Director George Tenet releases a statement defending the agency's
findings. He writes, "The integrity of our process was maintained
throughout and any suggestion to the contrary is simply wrong."
June 8, 2003
On ABCNEWS' This Week, Rice says that
at the time the State of the Union address was being prepared, "there
were also other sources that said that … the Iraqis were seeking
yellowcake, uranium oxide from Africa. And that was taken out of a
British report. Clearly, that particular report, we learned
subsequently, subsequently, was not credible."
June 12, 2003
The Washington Post quotes a White House spokesman acknowledging
documents "detailing a transaction between Iraq and Niger were forged."
However, the spokesman says they were "only one piece of evidence in a
larger body of evidence suggesting Iraq attempted to purchase uranium
July 6, 2003
Ambassador Wilson publishes an op-ed in the New York Times,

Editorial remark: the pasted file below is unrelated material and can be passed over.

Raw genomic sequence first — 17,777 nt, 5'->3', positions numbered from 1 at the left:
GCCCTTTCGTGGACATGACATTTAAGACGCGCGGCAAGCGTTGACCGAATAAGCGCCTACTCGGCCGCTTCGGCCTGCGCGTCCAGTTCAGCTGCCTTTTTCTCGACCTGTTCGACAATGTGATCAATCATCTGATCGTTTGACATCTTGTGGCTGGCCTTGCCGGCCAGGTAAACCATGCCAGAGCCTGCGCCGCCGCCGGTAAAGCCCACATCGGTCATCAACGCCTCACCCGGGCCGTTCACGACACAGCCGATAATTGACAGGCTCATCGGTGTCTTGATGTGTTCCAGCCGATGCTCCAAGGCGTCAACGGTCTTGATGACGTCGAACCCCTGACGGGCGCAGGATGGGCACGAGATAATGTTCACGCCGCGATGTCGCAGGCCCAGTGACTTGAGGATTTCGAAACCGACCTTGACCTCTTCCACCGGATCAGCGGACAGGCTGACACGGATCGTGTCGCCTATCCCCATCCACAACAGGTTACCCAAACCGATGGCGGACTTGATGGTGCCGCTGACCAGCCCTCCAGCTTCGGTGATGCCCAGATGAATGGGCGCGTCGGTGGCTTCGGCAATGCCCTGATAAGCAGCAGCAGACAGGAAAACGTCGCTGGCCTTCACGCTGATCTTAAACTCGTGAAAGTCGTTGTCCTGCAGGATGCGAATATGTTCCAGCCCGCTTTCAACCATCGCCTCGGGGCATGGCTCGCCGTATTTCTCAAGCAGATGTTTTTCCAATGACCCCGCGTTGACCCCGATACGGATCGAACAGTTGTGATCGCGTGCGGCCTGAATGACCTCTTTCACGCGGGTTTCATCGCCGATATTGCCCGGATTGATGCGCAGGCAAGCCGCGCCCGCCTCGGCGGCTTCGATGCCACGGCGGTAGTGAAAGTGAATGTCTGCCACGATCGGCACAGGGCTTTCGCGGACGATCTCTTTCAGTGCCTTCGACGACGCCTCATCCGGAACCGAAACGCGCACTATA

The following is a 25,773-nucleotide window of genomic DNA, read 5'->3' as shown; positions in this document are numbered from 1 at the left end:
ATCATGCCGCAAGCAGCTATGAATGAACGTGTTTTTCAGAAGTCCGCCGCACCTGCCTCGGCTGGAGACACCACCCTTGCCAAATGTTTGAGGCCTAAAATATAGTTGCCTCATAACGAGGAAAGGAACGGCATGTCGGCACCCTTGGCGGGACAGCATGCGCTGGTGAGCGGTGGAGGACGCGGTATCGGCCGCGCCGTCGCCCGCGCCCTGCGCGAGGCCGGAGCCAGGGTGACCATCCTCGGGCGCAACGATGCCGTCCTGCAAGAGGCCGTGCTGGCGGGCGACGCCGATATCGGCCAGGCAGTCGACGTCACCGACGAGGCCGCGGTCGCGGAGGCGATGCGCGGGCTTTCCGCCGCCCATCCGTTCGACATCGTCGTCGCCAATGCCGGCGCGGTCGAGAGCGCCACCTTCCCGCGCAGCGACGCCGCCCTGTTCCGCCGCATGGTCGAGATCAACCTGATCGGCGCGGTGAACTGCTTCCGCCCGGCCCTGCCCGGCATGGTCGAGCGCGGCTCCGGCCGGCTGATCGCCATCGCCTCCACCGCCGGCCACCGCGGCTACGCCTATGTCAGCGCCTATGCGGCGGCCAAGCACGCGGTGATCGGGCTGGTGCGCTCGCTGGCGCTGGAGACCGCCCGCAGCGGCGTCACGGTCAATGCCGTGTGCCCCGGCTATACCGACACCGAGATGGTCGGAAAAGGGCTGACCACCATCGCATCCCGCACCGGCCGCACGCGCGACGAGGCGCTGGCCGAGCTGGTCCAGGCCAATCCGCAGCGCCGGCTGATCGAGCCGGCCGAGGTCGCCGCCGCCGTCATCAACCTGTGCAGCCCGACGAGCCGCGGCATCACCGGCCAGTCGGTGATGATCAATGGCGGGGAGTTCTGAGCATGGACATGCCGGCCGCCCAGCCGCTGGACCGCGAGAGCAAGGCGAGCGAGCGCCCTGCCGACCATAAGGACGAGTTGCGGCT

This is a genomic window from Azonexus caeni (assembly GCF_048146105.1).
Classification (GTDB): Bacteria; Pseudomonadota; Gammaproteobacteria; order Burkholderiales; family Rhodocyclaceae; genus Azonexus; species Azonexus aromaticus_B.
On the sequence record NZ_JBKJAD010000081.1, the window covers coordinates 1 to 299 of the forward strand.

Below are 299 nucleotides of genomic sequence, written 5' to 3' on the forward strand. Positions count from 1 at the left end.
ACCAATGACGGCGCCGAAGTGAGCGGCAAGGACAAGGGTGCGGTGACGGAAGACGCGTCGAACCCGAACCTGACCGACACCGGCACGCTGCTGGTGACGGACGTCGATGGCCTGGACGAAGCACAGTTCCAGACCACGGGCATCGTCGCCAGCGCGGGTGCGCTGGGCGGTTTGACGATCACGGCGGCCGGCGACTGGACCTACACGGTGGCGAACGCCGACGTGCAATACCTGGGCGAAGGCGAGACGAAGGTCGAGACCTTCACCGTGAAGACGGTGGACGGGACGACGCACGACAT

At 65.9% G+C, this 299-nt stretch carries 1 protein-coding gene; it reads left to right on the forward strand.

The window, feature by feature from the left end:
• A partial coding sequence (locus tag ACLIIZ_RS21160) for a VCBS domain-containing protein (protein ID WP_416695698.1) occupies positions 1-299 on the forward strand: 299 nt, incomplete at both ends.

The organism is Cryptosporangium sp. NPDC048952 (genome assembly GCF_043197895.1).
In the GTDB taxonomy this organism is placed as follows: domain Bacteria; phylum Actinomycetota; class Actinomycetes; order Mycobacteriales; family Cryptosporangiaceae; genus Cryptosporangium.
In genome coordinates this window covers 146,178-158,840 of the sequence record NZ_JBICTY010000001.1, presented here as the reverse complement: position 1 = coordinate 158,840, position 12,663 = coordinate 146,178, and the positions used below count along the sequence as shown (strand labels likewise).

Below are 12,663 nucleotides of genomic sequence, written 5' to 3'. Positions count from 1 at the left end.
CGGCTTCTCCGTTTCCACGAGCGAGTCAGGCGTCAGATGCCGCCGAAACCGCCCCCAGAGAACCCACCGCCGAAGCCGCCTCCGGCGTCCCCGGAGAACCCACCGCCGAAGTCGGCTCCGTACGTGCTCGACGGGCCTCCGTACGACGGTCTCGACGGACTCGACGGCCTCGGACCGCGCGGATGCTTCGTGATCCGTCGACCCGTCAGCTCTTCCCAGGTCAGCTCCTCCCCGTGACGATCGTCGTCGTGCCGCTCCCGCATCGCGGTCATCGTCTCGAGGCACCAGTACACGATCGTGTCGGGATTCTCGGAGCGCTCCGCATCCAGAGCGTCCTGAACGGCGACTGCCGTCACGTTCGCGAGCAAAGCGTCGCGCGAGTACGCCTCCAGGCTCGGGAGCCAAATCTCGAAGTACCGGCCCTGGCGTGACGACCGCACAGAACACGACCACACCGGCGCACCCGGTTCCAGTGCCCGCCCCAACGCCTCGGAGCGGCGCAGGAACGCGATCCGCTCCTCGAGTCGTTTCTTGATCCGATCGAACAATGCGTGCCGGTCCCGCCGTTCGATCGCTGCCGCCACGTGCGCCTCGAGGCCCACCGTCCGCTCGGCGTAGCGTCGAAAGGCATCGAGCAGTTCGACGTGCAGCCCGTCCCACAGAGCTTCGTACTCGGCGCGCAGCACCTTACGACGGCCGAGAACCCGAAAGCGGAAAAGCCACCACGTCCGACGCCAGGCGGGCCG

for the first time identifying himself as the Niger envoy. Wilson
writes: "Based on my experience with the administration in the months
leading up to the war, I have little choice but to conclude that some
of the intelligence related to Iraq's nuclear weapons program was
twisted to exaggerate the Iraqi threat."
July 9, 2003
White House press secretary Ari Fleischer tells reporters, "With the
advantage of hindsight, it's known now what was not known by the White
House prior to the speech. This information should not have risen to
the level of a presidential speech."
July 9, 2003
In testimony before Senate Armed Services Committee, Rumsfeld says it
was only "within recent days" that he learned that reports about
uranium coming out of Africa were bogus.
July 11, 2003
The president says, "I gave a speech to the nation that was cleared by the intelligence services."
July 11, 2003
Rice tells reporters the CIA cleared the State of the Union speech "in its entirety."
July 11, 2003
Tenet releases a statement saying the CIA approved of the State of the
Union speech before it was delivered. Tenet says, "These 16 words
should never have been included in the text written for the president."